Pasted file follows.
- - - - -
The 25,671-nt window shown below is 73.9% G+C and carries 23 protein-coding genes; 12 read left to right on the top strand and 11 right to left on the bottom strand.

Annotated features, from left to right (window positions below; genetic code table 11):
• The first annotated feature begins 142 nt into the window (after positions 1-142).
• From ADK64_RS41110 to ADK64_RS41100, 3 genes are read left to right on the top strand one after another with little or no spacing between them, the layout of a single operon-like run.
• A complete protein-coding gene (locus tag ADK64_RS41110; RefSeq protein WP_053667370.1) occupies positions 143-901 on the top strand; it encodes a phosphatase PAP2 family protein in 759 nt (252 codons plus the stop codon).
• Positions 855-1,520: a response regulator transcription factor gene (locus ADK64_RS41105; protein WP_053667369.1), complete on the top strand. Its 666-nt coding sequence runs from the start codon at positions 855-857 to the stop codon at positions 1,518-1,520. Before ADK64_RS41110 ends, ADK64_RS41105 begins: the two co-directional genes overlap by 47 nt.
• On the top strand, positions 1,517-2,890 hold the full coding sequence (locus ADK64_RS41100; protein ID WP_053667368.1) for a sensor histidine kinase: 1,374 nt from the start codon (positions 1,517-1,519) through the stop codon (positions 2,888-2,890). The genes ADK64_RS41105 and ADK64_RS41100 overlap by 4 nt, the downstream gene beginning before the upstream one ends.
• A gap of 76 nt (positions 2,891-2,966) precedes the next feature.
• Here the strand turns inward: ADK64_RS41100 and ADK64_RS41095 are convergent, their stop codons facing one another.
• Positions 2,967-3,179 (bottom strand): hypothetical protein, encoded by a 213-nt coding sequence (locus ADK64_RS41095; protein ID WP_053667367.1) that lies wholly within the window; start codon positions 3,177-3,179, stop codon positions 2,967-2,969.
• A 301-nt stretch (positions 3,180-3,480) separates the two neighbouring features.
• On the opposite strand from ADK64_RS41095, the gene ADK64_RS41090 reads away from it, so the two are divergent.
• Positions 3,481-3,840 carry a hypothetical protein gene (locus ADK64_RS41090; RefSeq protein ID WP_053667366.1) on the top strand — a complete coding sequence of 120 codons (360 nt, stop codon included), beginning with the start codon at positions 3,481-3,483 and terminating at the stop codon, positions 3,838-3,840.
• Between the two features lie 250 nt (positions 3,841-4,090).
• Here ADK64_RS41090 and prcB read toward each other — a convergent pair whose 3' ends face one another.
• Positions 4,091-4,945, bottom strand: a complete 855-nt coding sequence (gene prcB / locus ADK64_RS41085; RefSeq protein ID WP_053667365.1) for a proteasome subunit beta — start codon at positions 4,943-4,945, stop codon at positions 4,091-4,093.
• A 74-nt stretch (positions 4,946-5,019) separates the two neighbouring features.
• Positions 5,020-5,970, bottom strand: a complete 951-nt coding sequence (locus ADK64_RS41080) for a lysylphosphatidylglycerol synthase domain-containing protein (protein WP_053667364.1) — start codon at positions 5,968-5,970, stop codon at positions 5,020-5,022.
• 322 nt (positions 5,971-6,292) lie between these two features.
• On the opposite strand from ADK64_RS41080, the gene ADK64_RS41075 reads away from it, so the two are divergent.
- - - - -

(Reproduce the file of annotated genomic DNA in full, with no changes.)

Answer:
The 25,671-nt window shown below is 73.9% G+C and carries 23 protein-coding genes; 12 read left to right on the top strand and 11 right to left on the bottom strand.

Annotated features, from left to right (window positions below; genetic code table 11):
• The first annotated feature begins 142 nt into the window (after positions 1-142).
• From ADK64_RS41110 to ADK64_RS41100, 3 genes are read left to right on the top strand one after another with little or no spacing between them, the layout of a single operon-like run.
• A complete protein-coding gene (locus tag ADK64_RS41110; RefSeq protein WP_053667370.1) occupies positions 143-901 on the top strand; it encodes a phosphatase PAP2 family protein in 759 nt (252 codons plus the stop codon).
• Positions 855-1,520: a response regulator transcription factor gene (locus ADK64_RS41105; protein WP_053667369.1), complete on the top strand. Its 666-nt coding sequence runs from the start codon at positions 855-857 to the stop codon at positions 1,518-1,520. Before ADK64_RS41110 ends, ADK64_RS41105 begins: the two co-directional genes overlap by 47 nt.
• On the top strand, positions 1,517-2,890 hold the full coding sequence (locus ADK64_RS41100; protein ID WP_053667368.1) for a sensor histidine kinase: 1,374 nt from the start codon (positions 1,517-1,519) through the stop codon (positions 2,888-2,890). The genes ADK64_RS41105 and ADK64_RS41100 overlap by 4 nt, the downstream gene beginning before the upstream one ends.
• A gap of 76 nt (positions 2,891-2,966) precedes the next feature.
• Here the strand turns inward: ADK64_RS41100 and ADK64_RS41095 are convergent, their stop codons facing one another.
• Positions 2,967-3,179 (bottom strand): hypothetical protein, encoded by a 213-nt coding sequence (locus ADK64_RS41095; protein ID WP_053667367.1) that lies wholly within the window; start codon positions 3,177-3,179, stop codon positions 2,967-2,969.
• A 301-nt stretch (positions 3,180-3,480) separates the two neighbouring features.
• On the opposite strand from ADK64_RS41095, the gene ADK64_RS41090 reads away from it, so the two are divergent.
• Positions 3,481-3,840 carry a hypothetical protein gene (locus ADK64_RS41090; RefSeq protein ID WP_053667366.1) on the top strand — a complete coding sequence of 120 codons (360 nt, stop codon included), beginning with the start codon at positions 3,481-3,483 and terminating at the stop codon, positions 3,838-3,840.
• Between the two features lie 250 nt (positions 3,841-4,090).
• Here ADK64_RS41090 and prcB read toward each other — a convergent pair whose 3' ends face one another.
• Positions 4,091-4,945, bottom strand: a complete 855-nt coding sequence (gene prcB / locus ADK64_RS41085; RefSeq protein ID WP_053667365.1) for a proteasome subunit beta — start codon at positions 4,943-4,945, stop codon at positions 4,091-4,093.
• A 74-nt stretch (positions 4,946-5,019) separates the two neighbouring features.
• Positions 5,020-5,970, bottom strand: a complete 951-nt coding sequence (locus ADK64_RS41080) for a lysylphosphatidylglycerol synthase domain-containing protein (protein WP_053667364.1) — start codon at positions 5,968-5,970, stop codon at positions 5,020-5,022.
• 322 nt (positions 5,971-6,292) lie between these two features.
• On the opposite strand from ADK64_RS41080, the gene ADK64_RS41075 reads away from it, so the two are divergent.